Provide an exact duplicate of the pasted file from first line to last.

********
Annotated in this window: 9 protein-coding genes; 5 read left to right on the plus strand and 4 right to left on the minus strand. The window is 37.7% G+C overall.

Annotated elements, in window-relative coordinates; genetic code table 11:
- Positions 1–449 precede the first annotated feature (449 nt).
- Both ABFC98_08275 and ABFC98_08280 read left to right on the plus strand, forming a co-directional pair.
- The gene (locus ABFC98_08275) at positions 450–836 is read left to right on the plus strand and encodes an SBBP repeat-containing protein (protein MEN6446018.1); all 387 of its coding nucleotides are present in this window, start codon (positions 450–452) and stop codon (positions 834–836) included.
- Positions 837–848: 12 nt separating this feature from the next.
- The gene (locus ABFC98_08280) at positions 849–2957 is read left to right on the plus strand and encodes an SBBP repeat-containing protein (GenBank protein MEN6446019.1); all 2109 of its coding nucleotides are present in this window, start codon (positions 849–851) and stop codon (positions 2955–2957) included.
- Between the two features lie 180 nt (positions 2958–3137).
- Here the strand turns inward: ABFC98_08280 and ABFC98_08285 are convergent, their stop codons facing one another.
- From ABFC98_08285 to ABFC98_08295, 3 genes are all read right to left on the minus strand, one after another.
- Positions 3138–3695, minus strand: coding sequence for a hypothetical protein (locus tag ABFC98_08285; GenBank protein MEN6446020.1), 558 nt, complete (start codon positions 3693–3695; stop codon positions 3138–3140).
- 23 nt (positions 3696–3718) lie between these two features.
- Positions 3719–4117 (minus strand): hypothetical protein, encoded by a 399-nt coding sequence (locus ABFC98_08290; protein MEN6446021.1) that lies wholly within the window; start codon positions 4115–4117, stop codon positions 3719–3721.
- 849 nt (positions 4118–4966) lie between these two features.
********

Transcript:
Annotated in this window: 9 protein-coding genes; 5 read left to right on the plus strand and 4 right to left on the minus strand. The window is 37.7% G+C overall.

Annotated elements, in window-relative coordinates; genetic code table 11:
- Positions 1–449 precede the first annotated feature (449 nt).
- Both ABFC98_08275 and ABFC98_08280 read left to right on the plus strand, forming a co-directional pair.
- The gene (locus ABFC98_08275) at positions 450–836 is read left to right on the plus strand and encodes an SBBP repeat-containing protein (protein MEN6446018.1); all 387 of its coding nucleotides are present in this window, start codon (positions 450–452) and stop codon (positions 834–836) included.
- Positions 837–848: 12 nt separating this feature from the next.
- The gene (locus ABFC98_08280) at positions 849–2957 is read left to right on the plus strand and encodes an SBBP repeat-containing protein (GenBank protein MEN6446019.1); all 2109 of its coding nucleotides are present in this window, start codon (positions 849–851) and stop codon (positions 2955–2957) included.
- Between the two features lie 180 nt (positions 2958–3137).
- Here the strand turns inward: ABFC98_08280 and ABFC98_08285 are convergent, their stop codons facing one another.
- From ABFC98_08285 to ABFC98_08295, 3 genes are all read right to left on the minus strand, one after another.
- Positions 3138–3695, minus strand: coding sequence for a hypothetical protein (locus tag ABFC98_08285; GenBank protein MEN6446020.1), 558 nt, complete (start codon positions 3693–3695; stop codon positions 3138–3140).
- 23 nt (positions 3696–3718) lie between these two features.
- Positions 3719–4117 (minus strand): hypothetical protein, encoded by a 399-nt coding sequence (locus ABFC98_08290; protein MEN6446021.1) that lies wholly within the window; start codon positions 4115–4117, stop codon positions 3719–3721.
- 849 nt (positions 4118–4966) lie between these two features.